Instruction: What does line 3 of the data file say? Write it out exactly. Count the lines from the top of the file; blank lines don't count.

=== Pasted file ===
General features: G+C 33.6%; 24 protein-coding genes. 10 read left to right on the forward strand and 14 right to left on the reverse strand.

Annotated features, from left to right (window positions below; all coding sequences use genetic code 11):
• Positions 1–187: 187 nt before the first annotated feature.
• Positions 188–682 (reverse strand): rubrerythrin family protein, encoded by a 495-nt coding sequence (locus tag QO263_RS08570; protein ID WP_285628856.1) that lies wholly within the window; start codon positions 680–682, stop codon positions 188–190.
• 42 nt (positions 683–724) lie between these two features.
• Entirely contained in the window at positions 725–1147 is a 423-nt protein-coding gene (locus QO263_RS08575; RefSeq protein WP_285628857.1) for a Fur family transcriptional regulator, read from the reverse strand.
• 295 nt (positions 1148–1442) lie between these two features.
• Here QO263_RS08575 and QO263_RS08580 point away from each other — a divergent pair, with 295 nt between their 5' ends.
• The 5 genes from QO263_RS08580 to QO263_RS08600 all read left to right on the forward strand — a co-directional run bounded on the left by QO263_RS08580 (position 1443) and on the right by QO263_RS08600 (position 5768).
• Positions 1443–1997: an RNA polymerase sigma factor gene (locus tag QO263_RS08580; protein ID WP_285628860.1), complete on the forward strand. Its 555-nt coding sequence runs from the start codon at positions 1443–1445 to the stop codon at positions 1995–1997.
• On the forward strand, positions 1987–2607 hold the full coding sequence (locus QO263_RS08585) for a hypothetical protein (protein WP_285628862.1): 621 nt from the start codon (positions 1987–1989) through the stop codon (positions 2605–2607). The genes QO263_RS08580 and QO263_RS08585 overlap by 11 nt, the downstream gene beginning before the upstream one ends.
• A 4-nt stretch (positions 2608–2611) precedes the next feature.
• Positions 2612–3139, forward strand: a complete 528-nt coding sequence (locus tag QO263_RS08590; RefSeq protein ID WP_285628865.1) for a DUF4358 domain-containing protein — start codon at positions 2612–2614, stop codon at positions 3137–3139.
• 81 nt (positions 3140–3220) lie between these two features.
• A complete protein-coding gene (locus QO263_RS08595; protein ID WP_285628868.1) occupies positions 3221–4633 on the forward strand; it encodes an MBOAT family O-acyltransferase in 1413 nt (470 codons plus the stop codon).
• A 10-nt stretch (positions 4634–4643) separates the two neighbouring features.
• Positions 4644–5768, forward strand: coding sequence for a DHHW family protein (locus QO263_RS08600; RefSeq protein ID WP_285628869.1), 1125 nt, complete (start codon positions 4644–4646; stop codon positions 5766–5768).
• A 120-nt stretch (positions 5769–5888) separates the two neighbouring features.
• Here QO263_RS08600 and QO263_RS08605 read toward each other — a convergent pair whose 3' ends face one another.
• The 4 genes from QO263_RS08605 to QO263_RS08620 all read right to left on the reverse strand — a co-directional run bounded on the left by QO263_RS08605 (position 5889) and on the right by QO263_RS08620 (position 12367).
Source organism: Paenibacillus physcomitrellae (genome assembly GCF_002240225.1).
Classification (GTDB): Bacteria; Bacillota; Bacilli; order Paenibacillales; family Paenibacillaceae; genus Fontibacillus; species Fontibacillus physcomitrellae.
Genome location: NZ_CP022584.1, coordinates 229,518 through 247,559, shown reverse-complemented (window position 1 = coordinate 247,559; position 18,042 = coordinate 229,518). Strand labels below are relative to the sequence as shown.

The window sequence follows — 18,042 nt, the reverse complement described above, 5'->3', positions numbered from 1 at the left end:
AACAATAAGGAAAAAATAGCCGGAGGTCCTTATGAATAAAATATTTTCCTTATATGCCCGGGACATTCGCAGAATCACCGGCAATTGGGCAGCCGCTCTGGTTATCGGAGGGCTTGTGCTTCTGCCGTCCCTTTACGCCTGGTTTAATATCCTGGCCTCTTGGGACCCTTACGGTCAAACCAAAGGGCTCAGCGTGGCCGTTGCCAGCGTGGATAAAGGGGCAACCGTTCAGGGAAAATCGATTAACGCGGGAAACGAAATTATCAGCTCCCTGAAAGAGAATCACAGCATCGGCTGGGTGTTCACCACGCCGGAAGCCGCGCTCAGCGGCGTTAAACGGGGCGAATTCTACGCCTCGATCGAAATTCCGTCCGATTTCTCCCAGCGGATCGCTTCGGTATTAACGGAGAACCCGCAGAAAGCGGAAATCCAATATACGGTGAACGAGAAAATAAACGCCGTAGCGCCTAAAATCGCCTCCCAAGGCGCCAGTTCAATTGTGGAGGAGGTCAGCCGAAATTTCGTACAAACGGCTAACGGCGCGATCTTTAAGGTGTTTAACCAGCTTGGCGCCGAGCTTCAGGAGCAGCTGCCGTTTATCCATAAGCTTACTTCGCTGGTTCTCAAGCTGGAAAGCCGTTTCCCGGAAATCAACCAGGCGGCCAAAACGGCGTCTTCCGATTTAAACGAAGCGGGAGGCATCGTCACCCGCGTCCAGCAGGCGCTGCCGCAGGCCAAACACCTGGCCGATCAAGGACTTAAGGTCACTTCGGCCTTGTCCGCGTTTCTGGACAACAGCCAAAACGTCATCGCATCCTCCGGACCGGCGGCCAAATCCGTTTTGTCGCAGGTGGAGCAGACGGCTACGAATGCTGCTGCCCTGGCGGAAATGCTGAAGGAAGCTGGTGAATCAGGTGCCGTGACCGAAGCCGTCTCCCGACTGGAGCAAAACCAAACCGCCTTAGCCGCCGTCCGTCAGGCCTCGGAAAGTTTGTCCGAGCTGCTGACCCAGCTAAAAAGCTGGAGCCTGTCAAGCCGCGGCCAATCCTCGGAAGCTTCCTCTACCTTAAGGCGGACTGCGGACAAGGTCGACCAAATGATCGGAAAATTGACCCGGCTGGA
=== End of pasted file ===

• Positions 1–187: 187 nt before the first annotated feature.